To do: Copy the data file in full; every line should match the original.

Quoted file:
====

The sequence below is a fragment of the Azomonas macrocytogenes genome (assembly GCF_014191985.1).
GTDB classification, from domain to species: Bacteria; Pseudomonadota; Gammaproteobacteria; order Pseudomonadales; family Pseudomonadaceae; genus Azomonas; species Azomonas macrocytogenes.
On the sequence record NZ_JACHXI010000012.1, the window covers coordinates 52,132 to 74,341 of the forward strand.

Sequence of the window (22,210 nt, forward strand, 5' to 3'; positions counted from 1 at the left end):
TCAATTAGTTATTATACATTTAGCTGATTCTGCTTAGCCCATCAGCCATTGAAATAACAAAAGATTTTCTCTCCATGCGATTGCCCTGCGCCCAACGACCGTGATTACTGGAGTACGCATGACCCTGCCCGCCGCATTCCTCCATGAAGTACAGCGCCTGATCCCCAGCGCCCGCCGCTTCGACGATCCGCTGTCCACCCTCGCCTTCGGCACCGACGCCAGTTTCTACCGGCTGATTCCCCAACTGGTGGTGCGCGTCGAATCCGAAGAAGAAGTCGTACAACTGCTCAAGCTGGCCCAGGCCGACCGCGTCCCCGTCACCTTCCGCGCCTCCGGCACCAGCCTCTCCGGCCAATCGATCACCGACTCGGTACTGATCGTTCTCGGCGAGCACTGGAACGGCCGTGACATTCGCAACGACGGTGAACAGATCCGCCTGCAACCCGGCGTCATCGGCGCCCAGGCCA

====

The sequence below is a fragment of the Azomonas macrocytogenes genome (assembly GCF_014191985.1).
GTDB classification, from domain to species: Bacteria; Pseudomonadota; Gammaproteobacteria; order Pseudomonadales; family Pseudomonadaceae; genus Azomonas; species Azomonas macrocytogenes.
On the sequence record NZ_JACHXI010000012.1, the window covers coordinates 52,132 to 74,341 of the forward strand.

Sequence of the window (22,210 nt, forward strand, 5' to 3'; positions counted from 1 at the left end):
TCAATTAGTTATTATACATTTAGCTGATTCTGCTTAGCCCATCAGCCATTGAAATAACAAAAGATTTTCTCTCCATGCGATTGCCCTGCGCCCAACGACCGTGATTACTGGAGTACGCATGACCCTGCCCGCCGCATTCCTCCATGAAGTACAGCGCCTGATCCCCAGCGCCCGCCGCTTCGACGATCCGCTGTCCACCCTCGCCTTCGGCACCGACGCCAGTTTCTACCGGCTGATTCCCCAACTGGTGGTGCGCGTCGAATCCGAAGAAGAAGTCGTACAACTGCTCAAGCTGGCCCAGGCCGACCGCGTCCCCGTCACCTTCCGCGCCTCCGGCACCAGCCTCTCCGGCCAATCGATCACCGACTCGGTACTGATCGTTCTCGGCGAGCACTGGAACGGCCGTGACATTCGCAACGACGGTGAACAGATCCGCCTGCAACCCGGCGTCATCGGCGCCCAGGCCA